John McMurry’s international best-seller is widely and consistently praised as the most clearly written book on the market. Why? In John McMurry’s words: "I have been asked hundreds of times over the past ten years why I wrote this book. I wrote this book because I love writing. I get great pleasure and satisfaction from taking a complicated subject, turning it around until I see it clearly from a new angle, and then explaining it in simple words. I write to explain chemistry to students the way I wish it had been explained to me years ago." Through his lucid writing and ability to show the beauty and logic of organic chemistry, McMurry makes learning enjoyable for students. The highest compliment that can be given to a chemistry book applies to McMurry: It works! Mainstream in level, McMurry’s coverage is concise yet doesn’t omit any key topics. McMurry blends the traditional functional-group approach with a mechanistic approach. The primary approach, by functional group, begins with the simple and progresses to the more complex so that readers who are not yet versed in the subtleties of mechanisms are first exposed to the "what" of chemistry before beginning to grapple with the "why." Within this primary organization, the author places a heavy emphasis on explaining the fundamental mechanistic similarities. In this edition, McMurry retains his standard-setting features (including his innovative vertical format for explaining reaction mechanisms) while revising his text line-by-line to include hundreds of small but important improvements. For example, the Sixth Edition includes new examples, additional steps in existing examples, new problems, new phrases to clarify the exposition, and a vibrant new art program. In addition, new icons in the text lead students to a variety of new online resources. McMurry’s text is in use at hundreds of colleges and universities around the world, from North America, to the United Kingdom and the Pacific Rim.
Text provides an introduction to organic chemistry. Includes new online resources, revised chapters, and new problems. For undergraduate students. Previous edition: c2000.
About the Author
John E. McMurry received his B.A. from Harvard University and his Ph.D. at Columbia University. He is a Fellow of the American Association for the Advancement of Science, and an Alfred P. Sloan Research Foundation Fellow. He has received several awards, which include the National Institutes of Health Career Development Award, the Alexander von Humboldt Senior Scientist Award, and the Max Planck Research Award. In addition to ORGANIC CHEMISTRY, he is also the author or coauthor of ORGANIC CHEMISTRY, A BIOLOGICAL APPROACH, FUNDAMENTALS OF ORGANIC CHEMISTRY, THE ORGANIC CHEMISTRY OF BIOLOGICAL PATHWAYS, CHEMISTRY, and FUNDAMENTALS OF GENERAL, ORGANIC, AND BIOLOGICAL CHEMISTRY.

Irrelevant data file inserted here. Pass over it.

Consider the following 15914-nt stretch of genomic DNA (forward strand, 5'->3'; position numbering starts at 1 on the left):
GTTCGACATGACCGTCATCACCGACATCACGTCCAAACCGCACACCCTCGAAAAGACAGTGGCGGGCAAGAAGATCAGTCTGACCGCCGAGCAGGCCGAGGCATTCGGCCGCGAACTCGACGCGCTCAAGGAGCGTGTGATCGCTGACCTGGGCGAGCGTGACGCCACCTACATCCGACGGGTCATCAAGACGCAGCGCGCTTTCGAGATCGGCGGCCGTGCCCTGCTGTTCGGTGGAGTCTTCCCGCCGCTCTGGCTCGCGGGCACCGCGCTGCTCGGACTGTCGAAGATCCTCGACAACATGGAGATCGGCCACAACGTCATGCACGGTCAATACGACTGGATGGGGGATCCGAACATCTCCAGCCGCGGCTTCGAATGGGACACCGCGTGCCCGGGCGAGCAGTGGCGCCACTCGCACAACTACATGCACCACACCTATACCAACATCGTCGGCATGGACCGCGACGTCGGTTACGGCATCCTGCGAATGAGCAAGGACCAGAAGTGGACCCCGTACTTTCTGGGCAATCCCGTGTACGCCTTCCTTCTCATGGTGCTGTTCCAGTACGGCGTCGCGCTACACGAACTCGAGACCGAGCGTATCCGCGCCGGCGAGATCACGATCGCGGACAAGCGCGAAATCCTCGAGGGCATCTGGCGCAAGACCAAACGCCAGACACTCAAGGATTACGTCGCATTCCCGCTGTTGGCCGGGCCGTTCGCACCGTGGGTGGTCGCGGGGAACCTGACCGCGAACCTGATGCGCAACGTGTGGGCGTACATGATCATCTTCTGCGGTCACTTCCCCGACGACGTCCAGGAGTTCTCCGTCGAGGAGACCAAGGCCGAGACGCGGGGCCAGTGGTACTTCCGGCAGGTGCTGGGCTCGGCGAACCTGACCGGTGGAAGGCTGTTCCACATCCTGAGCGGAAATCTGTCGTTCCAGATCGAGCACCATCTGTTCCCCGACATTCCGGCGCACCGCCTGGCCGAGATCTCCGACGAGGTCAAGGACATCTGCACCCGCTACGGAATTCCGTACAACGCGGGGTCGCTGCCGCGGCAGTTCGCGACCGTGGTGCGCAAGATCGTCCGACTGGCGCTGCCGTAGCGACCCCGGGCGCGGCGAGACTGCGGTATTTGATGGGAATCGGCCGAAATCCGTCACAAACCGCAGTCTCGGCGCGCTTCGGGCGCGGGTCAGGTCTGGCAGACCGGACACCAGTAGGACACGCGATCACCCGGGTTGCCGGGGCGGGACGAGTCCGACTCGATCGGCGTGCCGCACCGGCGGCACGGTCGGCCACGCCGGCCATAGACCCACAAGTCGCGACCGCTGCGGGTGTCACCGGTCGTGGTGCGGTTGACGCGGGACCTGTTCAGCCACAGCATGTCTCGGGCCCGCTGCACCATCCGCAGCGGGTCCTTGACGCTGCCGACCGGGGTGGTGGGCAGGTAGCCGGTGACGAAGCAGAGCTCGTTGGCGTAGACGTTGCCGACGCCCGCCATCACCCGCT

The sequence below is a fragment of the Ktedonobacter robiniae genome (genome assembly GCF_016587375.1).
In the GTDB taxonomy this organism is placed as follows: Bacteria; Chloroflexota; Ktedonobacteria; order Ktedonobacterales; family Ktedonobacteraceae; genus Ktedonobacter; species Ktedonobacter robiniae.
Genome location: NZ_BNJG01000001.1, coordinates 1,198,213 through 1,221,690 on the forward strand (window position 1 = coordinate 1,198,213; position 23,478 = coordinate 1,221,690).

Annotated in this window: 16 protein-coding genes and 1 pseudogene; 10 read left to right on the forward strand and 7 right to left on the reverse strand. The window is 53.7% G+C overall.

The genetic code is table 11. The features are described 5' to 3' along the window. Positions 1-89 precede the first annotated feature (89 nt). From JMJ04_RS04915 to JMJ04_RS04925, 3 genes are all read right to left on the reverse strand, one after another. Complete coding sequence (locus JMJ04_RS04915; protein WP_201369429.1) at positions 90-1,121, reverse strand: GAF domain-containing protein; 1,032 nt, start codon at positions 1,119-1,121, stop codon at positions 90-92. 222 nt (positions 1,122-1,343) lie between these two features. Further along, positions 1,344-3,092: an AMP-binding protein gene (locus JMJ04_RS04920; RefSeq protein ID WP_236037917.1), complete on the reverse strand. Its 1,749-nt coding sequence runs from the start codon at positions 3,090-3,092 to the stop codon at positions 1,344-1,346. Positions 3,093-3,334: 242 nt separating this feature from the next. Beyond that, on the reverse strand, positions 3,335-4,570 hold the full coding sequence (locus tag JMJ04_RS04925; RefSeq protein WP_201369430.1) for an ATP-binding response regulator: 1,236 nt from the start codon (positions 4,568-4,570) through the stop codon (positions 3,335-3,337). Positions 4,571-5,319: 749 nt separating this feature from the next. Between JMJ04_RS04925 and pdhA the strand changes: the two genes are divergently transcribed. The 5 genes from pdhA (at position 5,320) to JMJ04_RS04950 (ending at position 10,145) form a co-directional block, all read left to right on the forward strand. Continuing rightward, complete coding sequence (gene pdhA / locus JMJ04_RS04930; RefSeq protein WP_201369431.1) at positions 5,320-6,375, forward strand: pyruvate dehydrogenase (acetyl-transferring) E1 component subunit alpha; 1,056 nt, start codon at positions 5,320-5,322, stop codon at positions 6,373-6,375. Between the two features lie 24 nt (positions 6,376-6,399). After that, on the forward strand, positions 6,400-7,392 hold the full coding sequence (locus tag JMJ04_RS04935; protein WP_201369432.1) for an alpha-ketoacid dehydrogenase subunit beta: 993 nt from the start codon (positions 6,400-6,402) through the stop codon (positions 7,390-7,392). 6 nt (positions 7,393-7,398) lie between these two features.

A Beginner’s Guide to Organic, July 15, 2000
McMurry’s text is a very friendly, gentle intro to organic. It’s a thoroughly enjoyable read, but it doesn’t teach you what you need to know. Explanations for important mechanisms are usually very brief, and the problems included are usually very basic and general (the spectroscopy and synthesis problems, in particular). If you’re looking to become a chemist, this is not the book to learn from. I’d recommend Vollhardt and Schore’s textbook, or any number of sophomore-level texts that will give you the skills you need to approach complicated problems more successfully (i.e., on exams or out in the industry).
Fantastic Organic Text, July 5, 2004
I used this text for 2 semesters of Organic Chemistry. I thought it was fantastic, with very colorful, helpful electrostatic potential maps. It showed clear reaction mechanisms and gave a summary of all learned reactions at the end of the chapter.
If you need to learn Organic chem, McMurry is the way to go.
It’s now 2006 and I wrote that review in 2004. McMurry is an excellent guide to sophomore organic chemistry, and it leads well into more complicated texts, such as Dougherty’s Physical Organic, March’s Advanced Organic, or the dual Carey Advanced Organic tests. When I started grad school, I had to take the ACS Diagnostic test in organic chemistry and I aced it, largely from the material that I learned from this book.